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The Global Handwashing Partnership

World Water Week—where does handwashing fit in?

August 31, 2017

By Carolyn Moore

Stockholm World Water Week displays the incredible diversity of efforts to achieve SDG 6: Ensure availability and sustainable management of water and sanitation for all. Among sessions on business opportunities in fecal sludge management, the role of WASH in reducing stunting, and how to produce sustainable fashion lines, it can be easy to ask how handwashing fits in.

The connection with handwashing and water is obvious—everyone needs water to wash their hands. But it’s increasingly clear that water and sanitation need handwashing to maximize their potential to improve lives. A few examples that stood out to me this week:

Several presentations discussed research showing hygiene as a key behavior to reduce stunting. Poor hygiene can prevent good sanitation and food supply from having a maximum impact on stunting. It’s an important example of how handwashing is essential to deliver SDG 3 and the World Health Organization’s target of a 40% reduction in stunting by 2025.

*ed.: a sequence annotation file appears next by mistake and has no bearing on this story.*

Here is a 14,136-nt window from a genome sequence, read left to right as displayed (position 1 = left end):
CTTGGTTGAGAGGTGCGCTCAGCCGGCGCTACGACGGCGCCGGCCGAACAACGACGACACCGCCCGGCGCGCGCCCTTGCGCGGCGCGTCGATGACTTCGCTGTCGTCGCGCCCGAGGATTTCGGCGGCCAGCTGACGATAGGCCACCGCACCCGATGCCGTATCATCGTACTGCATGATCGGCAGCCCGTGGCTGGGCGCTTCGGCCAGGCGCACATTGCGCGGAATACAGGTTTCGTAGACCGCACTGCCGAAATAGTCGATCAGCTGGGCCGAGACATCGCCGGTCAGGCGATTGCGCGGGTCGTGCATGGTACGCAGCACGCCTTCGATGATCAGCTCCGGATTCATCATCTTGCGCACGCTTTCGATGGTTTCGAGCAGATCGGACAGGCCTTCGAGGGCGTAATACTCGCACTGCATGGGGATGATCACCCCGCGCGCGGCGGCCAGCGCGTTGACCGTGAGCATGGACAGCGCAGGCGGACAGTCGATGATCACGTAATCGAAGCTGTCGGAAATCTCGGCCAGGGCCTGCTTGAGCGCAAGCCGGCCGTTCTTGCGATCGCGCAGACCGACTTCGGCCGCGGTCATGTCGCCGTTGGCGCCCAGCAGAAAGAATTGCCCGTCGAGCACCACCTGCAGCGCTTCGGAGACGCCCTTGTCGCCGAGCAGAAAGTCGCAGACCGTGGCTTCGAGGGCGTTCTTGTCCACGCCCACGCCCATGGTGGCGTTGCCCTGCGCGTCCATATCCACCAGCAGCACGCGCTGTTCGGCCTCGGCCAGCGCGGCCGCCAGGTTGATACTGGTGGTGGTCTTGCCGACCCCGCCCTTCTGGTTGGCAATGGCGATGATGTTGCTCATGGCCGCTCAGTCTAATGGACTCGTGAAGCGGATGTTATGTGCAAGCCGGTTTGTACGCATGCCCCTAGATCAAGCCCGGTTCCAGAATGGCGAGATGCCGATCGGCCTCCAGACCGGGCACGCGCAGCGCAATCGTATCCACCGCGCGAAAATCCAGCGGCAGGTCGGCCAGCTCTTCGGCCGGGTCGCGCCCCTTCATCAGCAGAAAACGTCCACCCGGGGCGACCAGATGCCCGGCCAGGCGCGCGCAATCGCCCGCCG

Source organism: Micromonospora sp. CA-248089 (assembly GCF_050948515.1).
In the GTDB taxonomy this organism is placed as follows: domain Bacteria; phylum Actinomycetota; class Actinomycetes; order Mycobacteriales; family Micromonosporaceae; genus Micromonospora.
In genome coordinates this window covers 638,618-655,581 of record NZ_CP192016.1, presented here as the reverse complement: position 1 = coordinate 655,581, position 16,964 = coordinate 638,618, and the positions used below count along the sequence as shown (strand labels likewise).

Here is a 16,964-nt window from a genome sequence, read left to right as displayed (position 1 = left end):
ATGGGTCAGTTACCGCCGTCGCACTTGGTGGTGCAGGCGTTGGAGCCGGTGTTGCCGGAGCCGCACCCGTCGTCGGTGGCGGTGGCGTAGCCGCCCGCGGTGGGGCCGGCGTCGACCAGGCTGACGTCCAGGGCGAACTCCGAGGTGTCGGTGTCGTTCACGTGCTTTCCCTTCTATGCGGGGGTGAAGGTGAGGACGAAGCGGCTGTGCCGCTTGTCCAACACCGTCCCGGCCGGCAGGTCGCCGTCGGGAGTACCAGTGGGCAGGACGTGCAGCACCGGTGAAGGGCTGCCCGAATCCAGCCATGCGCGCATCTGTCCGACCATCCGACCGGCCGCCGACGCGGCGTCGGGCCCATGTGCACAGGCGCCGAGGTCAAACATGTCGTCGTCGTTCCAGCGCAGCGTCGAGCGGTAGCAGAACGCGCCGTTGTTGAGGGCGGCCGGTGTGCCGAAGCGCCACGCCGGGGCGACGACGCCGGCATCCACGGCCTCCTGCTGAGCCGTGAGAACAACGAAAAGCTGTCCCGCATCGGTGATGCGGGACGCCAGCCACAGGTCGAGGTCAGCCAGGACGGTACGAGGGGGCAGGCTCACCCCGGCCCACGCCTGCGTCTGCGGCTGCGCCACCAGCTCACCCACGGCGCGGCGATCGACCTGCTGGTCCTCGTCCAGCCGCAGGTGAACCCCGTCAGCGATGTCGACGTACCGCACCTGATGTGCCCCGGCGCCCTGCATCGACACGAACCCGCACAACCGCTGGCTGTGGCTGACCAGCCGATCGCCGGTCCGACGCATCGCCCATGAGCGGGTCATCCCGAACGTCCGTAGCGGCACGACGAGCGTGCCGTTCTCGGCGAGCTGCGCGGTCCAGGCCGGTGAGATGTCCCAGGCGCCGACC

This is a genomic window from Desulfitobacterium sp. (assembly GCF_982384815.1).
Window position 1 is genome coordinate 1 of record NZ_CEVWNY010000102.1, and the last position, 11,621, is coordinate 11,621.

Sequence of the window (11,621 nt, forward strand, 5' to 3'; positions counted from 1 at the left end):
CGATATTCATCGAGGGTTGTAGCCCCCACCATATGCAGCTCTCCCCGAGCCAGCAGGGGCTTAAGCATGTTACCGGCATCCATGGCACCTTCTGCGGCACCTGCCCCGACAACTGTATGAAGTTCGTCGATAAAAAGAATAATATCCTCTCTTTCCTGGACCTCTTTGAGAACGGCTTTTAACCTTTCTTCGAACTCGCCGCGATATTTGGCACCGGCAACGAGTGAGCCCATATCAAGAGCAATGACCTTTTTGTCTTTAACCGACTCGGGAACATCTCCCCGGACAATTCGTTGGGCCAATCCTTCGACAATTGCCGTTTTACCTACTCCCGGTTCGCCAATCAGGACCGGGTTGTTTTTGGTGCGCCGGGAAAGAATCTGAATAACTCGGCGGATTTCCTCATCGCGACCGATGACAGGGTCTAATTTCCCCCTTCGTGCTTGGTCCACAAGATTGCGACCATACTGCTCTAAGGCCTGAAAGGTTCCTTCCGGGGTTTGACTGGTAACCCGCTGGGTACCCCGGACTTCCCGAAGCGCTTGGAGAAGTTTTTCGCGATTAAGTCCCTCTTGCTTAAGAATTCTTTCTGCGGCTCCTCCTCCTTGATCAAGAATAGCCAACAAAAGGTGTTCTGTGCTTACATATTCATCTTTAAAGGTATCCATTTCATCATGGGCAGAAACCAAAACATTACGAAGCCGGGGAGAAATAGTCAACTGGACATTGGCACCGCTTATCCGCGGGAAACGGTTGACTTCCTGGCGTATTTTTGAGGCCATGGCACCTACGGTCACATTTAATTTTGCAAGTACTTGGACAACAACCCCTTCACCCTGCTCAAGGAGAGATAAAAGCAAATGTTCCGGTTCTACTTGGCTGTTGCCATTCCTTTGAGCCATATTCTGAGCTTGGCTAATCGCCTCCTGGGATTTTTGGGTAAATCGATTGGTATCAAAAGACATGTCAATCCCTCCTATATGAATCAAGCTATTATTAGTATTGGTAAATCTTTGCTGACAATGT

When discussing how to improve the WASH response to health emergencies, one strategy appeared across vector-borne, water-borne, and infectious diseases—hygiene. Handwashing with soap in healthcare facilities, for example, can protect health workers and patients, reduce the spread of diseases, and prevent against outbreaks.

A session on gender reminded us that while we often hear about the time poverty and risks that women face collecting water, many women spend even more time caring for family members who are sick from preventable diseases. Handwashing could therefore lead not only to better health, but reduce another way that poor WASH services have an inequitable effect on women.

It’s encouraging to see recognition of how handwashing fits in to other WASH priorities; but we know that handwashing is not an automatic outcome of access to water and sanitation. For the benefits of handwashing with soap to be realized, we need collaborative efforts and creative strategies. With the exciting examples of work underway in the water and sanitation sectors, equal effort must be made to drive behavior change for handwashing with soap.

To learn more about how to promote handwashing, visit the Global Handwashing Day website and join us for a webinar on ‘Norms, nudges, or addiction? Drivers for Handwashing Behavior Change’ on September 12th. Join the discussion around World Water Week by following #WWWeek on all social media platforms.

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